By Emyr Malik
SHAH ALAM, Nov 2 — The Malaysian economy fared better under the Pakatan Harapan (PH) administration compared to when it was led by the Perikatan Nasional (PN) and Barisan Nasional (BN) governments, despite the fact that PH helmed the country for only 22 months.
This is evident from several key economic indicators during PH’s stint in Putrajaya from May 2018.
The coalition’s first economic milestone was to stabilise inflation when it took over the government. It inherited from the BN government record-breaking inflation rates, as high as 3.7 per cent in 2017.
PH’s intervention measure to reduce the cost of living soon saw inflation figures drop to 0.97 per cent in 2018 and then dip further to 0.7 per cent in 2019.
Economists also commended other policy measures like the abolishment of the Goods and Services Tax in 2018, and PH’s austerity move to renegotiate several mega projects such as the East Coast Rail Link and the MRT 2 and LRT 3 projects, which saved billions in government expenditure.
Under PH’s tenure, the country had also reevaluated its debts which had ballooned to over RM1 trillion due to unreported debt stemming from the massive 1Malaysia Development Berhad (1MDB) financial scandal.
As of June this year, 1MDB’s debt stands at RM32.08 billion.
For context, the inflation rate from 2011 to 2017 was between 3.2 per cent and 3.7 per cent. A rate of two per cent is considered high.
Following the onset of the Covid-19 pandemic, inflation was reduced to -1.2 per cent in 2020 due to lower domestic consumption and overall economic activity.
Under the PN administration led by Tan Sri Muhyiddin Yassin, the country underwent strict lockdown measures.
To counteract the economy from crashing, Muhyiddin announced a RM250 billion stimulus package that year.
The inflation rate then rose to 2.5 per cent in 2021 despite the gradual reopening of the economy.
Fast forward to this year, under the administration of Prime Minister Datuk Seri Ismail Sabri Yaakob, inflation hit an all-time high of 4.7 per cent year on year in August and had slightly tapered off to 4.5 per cent in September.
Throughout 2022, Malaysians were battered by the rising cost of living and essential goods.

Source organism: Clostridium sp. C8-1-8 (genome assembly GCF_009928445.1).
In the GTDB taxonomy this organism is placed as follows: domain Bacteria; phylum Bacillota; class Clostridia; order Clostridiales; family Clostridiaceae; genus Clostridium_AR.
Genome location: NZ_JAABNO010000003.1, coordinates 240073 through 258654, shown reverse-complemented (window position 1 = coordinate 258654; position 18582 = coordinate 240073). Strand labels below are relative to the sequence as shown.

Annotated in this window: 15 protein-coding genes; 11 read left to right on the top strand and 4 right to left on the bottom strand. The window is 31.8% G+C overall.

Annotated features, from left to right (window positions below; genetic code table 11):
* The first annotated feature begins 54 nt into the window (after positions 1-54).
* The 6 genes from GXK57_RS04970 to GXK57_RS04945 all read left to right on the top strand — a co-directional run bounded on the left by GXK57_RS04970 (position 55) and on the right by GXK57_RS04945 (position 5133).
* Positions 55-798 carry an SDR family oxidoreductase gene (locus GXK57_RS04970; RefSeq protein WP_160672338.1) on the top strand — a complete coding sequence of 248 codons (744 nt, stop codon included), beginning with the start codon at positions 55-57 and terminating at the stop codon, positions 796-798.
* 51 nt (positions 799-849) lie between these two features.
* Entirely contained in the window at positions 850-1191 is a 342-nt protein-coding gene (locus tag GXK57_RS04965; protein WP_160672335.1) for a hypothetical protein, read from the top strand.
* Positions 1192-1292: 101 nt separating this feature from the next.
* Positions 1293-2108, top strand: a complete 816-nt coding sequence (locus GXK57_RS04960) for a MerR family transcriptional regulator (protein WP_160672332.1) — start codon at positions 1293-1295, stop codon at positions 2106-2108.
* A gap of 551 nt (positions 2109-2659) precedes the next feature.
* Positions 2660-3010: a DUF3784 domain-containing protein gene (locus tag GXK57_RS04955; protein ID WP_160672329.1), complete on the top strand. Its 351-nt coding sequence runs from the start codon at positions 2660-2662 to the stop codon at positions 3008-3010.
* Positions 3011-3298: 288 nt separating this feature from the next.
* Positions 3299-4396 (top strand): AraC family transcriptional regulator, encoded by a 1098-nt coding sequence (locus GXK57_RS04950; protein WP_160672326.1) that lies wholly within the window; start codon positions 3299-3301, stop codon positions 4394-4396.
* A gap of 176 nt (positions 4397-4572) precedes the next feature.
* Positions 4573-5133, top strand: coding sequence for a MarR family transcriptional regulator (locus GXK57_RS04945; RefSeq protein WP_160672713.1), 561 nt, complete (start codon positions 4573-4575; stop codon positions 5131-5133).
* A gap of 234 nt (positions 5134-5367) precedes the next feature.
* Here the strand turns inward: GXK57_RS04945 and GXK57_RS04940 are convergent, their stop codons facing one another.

To combat this, Ismail Sabri formed ‘Task Force on Jihad Against Inflation’ led by Tan Sri Annuar Musa but the move has been largely criticised by the public as ineffective in stabilising market forces.
On the contrary, under PH, the country saw its lowest inflation rate in 11 years from 2011.
FDI climbs under PH
Foreign Direct Investment (FDI) also saw improvements under the PH administration.
In 2018, FDI in Malaysia recorded RM32.6 billion against RM40.4 billion in the previous year under the BN administration.
However, this was due to a drawdown in investment in the mining and quarrying sectors since 2017.
FDI had bumped back to RM31.7 billion in 2019, an increase of 3.1 per cent due to a higher injection of equity from Japan in health activity.
This was also the effect of the Look East Policy that was revisited by then Prime Minister Tun Dr Mahathir Mohamad during his second tenure as prime minister.
In 2020, following the formation of the PN government, FDI in the country dipped to RM14.6 billion due to the repercussions of Covid-19.
The FDI then rebounded to register a higher net inflow of RM48.1 billion in 2021 following a gradual recovery in the global economy from the pandemic.
Selangor as powerhouse
Selangor remains the largest economy in Malaysia, with a gross domestic product (GDP) of RM343.5 billion recorded in 2021, which constitutes 25 per cent of the nation’s overall GDP.
Menteri Besar Dato’ Seri Amiruddin Shari had also voiced his confidence that the state will likely increase its reserves to over RM3.4 billion.
Under the PH administration, Amiruddin launched 44 people-oriented initiatives under ‘Iltizam Selangor Penyayang’ for 2022.
This is considerably more than the 38 programmes rolled out during Datuk Seri Azmin Ali’s tenure and the 14 programmes under the late Tan Sri Khalid Ibrahim’s stint as Menteri Besar.